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News from EOM

Air quality affects the lifespan of individuals

People in China are dying three years early because of airborne particulates, which are also impacting the health of people around the world 

(see lost years in: 2017, Nature Vol. 551, 291-293)

Atmospheric chemistry affects the lifespan of air pollutants. Linking these effects is far from straightforward, for several reasons. The outdoor air pollution has many sources. Residential heating and cooking, especially using fuel stoves and fires in low-income countries, have the greatest impact on mortality. These explain roughly 1.35 million deaths per year. Agriculture has the next biggest impact, contributing to one-fifth of deaths— largely through ammonia released by manure and fertilizer use, which combines with sulfate and nitrate in the air to form ammonium sulfate and ammonium nitrate and thus PM2.5. Power generation, industry and traffic also contribute to ozone and PM2.5. Pollutants interact with one another also emissions can be blown in from other continents

Transboundary health impacts of PM2.5 pollution associated with international trade are greater than those associated with long-distance atmospheric pollutant transport. 

Zhang et al (Nature, 2017)

Why do asthma patients suffer at the beginning of each New Year?

Besides waste gas emissions from industry and vehicles the ignition of fireworks can contribute to air pollution. Massive letting-off of fireworks within a short period of time on the New Years results in an extreme pollution event. Airborne aerosols such as sulphate, nitrate, ammonium, particulate organic matter, black carbon, and other chemicals (i.e. heavy metals) are known to be associated with premature death, aggravated asthma, increased hospital admissions, increased respiratory problems, and coronary heart disease.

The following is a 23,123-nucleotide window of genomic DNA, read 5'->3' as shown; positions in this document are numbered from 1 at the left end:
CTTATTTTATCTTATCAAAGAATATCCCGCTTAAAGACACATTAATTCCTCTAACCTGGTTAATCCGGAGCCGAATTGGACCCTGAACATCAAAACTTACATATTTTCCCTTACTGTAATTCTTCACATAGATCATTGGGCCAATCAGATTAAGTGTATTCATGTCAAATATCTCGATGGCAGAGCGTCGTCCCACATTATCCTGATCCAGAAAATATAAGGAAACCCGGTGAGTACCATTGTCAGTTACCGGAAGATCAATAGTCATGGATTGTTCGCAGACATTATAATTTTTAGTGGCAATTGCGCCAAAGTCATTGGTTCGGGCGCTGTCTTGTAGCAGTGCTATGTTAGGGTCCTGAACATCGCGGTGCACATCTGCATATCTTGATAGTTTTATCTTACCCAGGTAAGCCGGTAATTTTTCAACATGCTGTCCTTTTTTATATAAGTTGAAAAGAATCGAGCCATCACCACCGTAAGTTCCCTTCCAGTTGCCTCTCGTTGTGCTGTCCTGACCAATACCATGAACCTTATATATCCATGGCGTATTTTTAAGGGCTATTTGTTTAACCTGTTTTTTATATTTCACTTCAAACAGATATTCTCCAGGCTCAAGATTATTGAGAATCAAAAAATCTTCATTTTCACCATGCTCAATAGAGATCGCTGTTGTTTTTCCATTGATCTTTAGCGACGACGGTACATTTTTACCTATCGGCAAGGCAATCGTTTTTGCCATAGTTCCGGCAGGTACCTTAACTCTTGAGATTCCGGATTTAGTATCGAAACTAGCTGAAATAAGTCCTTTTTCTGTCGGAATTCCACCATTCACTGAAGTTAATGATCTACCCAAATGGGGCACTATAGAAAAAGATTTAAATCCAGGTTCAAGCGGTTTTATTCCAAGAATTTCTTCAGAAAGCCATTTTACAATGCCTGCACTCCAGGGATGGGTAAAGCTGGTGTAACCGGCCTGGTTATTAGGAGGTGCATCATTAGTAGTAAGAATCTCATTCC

Unfortunately, there is no study showing air pollution caused by New Year's Eve fireworks on global scale. We suggest such a study with short term (controlled) exposures across the globe (including with various climate zones). Such data can be extrapolated and used for other similar (less controlled) exposure scenarios.

HAPPY NEW YEAR to EOM members, supporters and readers

AHS: No association between glyphosate and NHL, but an increased risk of Acute Myeloid Leukemia (AML)

Glyphosate Use and Cancer Incidence in the Agricultural Health Study.

Andreotti et al., Nov 2017

The Agricultural Health Study (AHS) is a ongoing  prospective cohort of licensed pesticide applicators enrolled in Iowa or North Carolina, Note that the authors do not provide data on exposure (no human biomonitoring no ambient monitoring data is collected within the study). The pesticide use data is based on a follow-up questionnaire that was administered five years after enrollment and completed by 63% of the participants.

In the recent data update the authors could not observe associations between glyphosate use and overall cancer risk or total lymphohematopoietic cancers, including NHL and multiple myeloma. However, there was evidence of an increased risk of AML (acute myeloid leukemia) for applicators, particularly in the highest category of glyphosate exposure compared with never users of glyphosate. The authors  truncated cancer incidence follow-up in 2005 to be concurrent with the last exposure information. Based on 26 exposed cases, there was an increased risk of acute myeloid leukemia (AML) compared with never users (RR = 2.44, 95% CI = 0.94 to 6.32, Ptrend = .11), though this association was not statistically significant.

Expeditious efforts to replicate these findings are warranted.